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Care for uninsured: Aunt Martha’s clinic opens inside St. Joe’s

Andrew Santos MissiServices Executive Director Presence Saint Joseph Medical Center blesses room with holy water during gropening Aunt Martha's Health

Andrew Santos, Mission Services Executive Director, Presence Saint Joseph Medical Center, blesses the room with holy water during the grand opening of Aunt Martha's Health Center at Presence St. Joseph Medical Center in Joliet, Illinois, Monday, February 25, 2013. | Joseph P. Meier~Sun-Times Media

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Updated: March 27, 2013 6:18AM



Affordable options for health care are expanding in Joliet.

Aunt Martha’s Health Services on Monday celebrated its newest clinic for uninsured and under-insured patients — inside Presence Saint Joseph Medical Center.

“Rare” was a word used repeatedly to describe the unique arrangement between Aunt Martha’s and Presence Saint Joseph, which gives uninsured patients an economical alternative to showing up at the emergency room for colds, flus and other primary-care needs.

“This is a commitment that many hospitals have not and will not make,” said Aunt Martha’s Chief Executive Officer Raul Garza. Such clinics, Garza said, “are unfortunately rare, but they are absolutely necessary.”

Presence Saint Joseph Chief Executive Officer Beth Hughes said the clinic-inside-the-hospital “is the culmination of talks that began long ago when we sought to address a key flaw in America’s health care system.”

Hughes and Garza spoke at a ceremony celebrating the 4,500-square-foot clinic, which includes seven exam rooms and a lab used for primary care, obstetric and gynecological services. The clinic opened in January.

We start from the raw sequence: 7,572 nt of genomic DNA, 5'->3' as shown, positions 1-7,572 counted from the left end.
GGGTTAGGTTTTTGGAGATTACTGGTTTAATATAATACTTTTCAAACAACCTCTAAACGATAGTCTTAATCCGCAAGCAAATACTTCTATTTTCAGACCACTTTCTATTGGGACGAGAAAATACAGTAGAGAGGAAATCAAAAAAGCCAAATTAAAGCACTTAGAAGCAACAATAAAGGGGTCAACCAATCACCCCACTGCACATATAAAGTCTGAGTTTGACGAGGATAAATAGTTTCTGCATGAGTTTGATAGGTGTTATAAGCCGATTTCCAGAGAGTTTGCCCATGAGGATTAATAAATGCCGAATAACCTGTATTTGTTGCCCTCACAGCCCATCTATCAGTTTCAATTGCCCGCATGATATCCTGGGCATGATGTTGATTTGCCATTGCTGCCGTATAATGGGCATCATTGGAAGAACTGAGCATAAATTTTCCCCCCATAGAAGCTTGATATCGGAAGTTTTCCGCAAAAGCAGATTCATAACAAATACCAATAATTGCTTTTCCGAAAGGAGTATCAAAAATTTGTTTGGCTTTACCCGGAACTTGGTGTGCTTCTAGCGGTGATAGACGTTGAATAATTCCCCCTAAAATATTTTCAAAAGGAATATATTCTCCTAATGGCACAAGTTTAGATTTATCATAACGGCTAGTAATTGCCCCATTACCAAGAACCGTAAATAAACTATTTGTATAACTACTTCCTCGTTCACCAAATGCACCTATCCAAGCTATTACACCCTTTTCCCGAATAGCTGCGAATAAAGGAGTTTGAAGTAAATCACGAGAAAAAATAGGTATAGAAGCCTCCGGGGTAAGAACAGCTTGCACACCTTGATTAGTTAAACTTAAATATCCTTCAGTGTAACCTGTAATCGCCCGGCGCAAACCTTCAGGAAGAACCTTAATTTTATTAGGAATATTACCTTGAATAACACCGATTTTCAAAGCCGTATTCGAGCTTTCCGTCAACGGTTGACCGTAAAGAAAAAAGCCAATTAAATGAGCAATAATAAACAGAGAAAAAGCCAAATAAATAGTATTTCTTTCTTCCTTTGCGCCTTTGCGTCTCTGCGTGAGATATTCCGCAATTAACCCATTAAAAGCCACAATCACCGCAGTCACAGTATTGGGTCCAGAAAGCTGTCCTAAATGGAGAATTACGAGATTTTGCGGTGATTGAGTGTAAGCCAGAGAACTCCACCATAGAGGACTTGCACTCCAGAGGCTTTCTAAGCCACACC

The clinic should help both patients and the hospital.

Patients without insurance or with too little insurance to normally afford health care can get treatment at the clinic. Presence Saint Joseph can refer patients, who otherwise might show up at the emergency room for lack of a doctor, to the clinic.

Hughes said patients who come to the emergency room will continue to get treatment for such primary-care health problems as colds, coughs and fevers. But the hospital will try to set them up for a second visit to Aunt Martha’s. Over time, she said, patients will begin making Aunt Martha’s their first stop for primary care.

While the arrangement may seem like a natural one, Lyndean Brick, chair of the hospital board, said, “This is probably only the second FQHC (Federally Qualified Health Center) located in a Catholic hospital in the United States. And, there are only a few located in hospitals elsewhere.”

This is the third such facility for Aunt Martha’s in Joliet. The special status allows Aunt Martha’s to tap into federal assistance that lowers the costs of health care for uninsured and under-insured patients.

Aunt Martha’s, an Olympia Fields-based health and social services organization, in the fall took over two health centers previously run by the University of St. Francis in downtown Joliet and on the university campus.

In April, Aunt Martha’s plans to open a newly built, 20,000-square-foot clinic on the old Silver Cross Hospital campus.

Aunt Martha’s has 18 federally qualified clinics in Illinois.



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